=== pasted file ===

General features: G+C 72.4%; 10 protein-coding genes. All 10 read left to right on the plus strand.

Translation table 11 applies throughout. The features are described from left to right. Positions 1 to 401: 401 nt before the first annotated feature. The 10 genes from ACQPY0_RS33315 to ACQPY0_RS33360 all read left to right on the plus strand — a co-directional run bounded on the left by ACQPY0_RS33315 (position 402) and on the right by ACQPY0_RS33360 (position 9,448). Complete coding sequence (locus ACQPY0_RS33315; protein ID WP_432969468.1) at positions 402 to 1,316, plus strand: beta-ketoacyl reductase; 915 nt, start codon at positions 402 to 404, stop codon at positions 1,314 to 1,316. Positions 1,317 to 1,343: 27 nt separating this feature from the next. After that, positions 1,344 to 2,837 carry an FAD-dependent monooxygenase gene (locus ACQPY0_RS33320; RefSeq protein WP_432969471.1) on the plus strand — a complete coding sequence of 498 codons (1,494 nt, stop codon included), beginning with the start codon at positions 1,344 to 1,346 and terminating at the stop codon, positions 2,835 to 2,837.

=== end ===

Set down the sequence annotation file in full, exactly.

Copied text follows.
General features: G+C 72.4%; 10 protein-coding genes. All 10 read left to right on the plus strand.

Translation table 11 applies throughout. The features are described from left to right. Positions 1 to 401: 401 nt before the first annotated feature. The 10 genes from ACQPY0_RS33315 to ACQPY0_RS33360 all read left to right on the plus strand — a co-directional run bounded on the left by ACQPY0_RS33315 (position 402) and on the right by ACQPY0_RS33360 (position 9,448). Complete coding sequence (locus ACQPY0_RS33315; protein ID WP_432969468.1) at positions 402 to 1,316, plus strand: beta-ketoacyl reductase; 915 nt, start codon at positions 402 to 404, stop codon at positions 1,314 to 1,316. Positions 1,317 to 1,343: 27 nt separating this feature from the next. After that, positions 1,344 to 2,837 carry an FAD-dependent monooxygenase gene (locus ACQPY0_RS33320; RefSeq protein WP_432969471.1) on the plus strand — a complete coding sequence of 498 codons (1,494 nt, stop codon included), beginning with the start codon at positions 1,344 to 1,346 and terminating at the stop codon, positions 2,835 to 2,837.